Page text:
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Many people seeking help for anxiety, depression, stress and other issues are increasingly turning to therapists who incorporate aspects of mindfulness into their treatment. Mindfulness can be a small supplement to therapy or constitute a core component, depending on a person’s therapeutic goals and personal preference.

But what is mindfulness and what does it look like in therapy?

Mindfulness is a non­judgmental awareness of ourselves, our environment, and the interaction between the two. Mindfulness Therapy is a combination of several highly effective and well-researched components: cognitive therapy, meditation and stress reduction. It involves learning relaxation techniques and awareness to focus on and enjoy the present situation rather than on negative ideas.

In mindfulness therapy, you work with your therapist to learn effective meditation techniques and to notice thoughts that distract you from the present moment. For instance, you may be asked to lower your eyes and observe the sensations in your body. Or, you may practice relaxing breathing techniques.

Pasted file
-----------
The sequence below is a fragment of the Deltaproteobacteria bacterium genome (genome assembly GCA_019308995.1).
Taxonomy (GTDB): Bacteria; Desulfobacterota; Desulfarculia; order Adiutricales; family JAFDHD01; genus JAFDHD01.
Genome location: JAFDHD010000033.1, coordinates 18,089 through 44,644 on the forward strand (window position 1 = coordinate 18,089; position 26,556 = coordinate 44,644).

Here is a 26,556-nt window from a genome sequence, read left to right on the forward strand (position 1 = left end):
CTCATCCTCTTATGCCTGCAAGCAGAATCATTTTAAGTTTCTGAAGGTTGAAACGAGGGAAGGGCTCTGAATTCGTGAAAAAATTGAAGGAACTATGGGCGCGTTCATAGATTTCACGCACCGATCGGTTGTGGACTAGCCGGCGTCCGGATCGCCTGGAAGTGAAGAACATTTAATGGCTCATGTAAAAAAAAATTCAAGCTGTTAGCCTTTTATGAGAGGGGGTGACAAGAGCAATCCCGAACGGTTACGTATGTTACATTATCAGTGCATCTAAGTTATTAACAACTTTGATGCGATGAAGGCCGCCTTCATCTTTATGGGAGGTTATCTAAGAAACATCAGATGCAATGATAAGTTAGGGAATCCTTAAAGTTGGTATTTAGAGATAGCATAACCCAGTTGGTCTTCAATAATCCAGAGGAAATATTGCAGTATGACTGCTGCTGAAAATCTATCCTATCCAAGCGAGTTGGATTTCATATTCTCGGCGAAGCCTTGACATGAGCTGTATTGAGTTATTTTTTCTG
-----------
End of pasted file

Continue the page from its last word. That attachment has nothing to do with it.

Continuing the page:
Mindfulness can be useful in dealing with some of the following issues:



>Panic attacks


>Sleep problems

>Chronic Pain



>Parenting Stress

Often the thoughts that cause the most stress, fear, or negative emotions stem from things outside of our control or our current surroundings. Using mindfulness, people are encouraged to recognize the thoughts that pull attention away from the present with acceptance and an open mind. Together, these components form a style of therapy which is present-focused and nonjudgmental.

At the Union Square Practice, Mindfulness Therapy is geared towards teaching individuals skills to make adjustments to their thoughts and actions that result in positive changes in the way they feel.

  • Posted in The USP Blog

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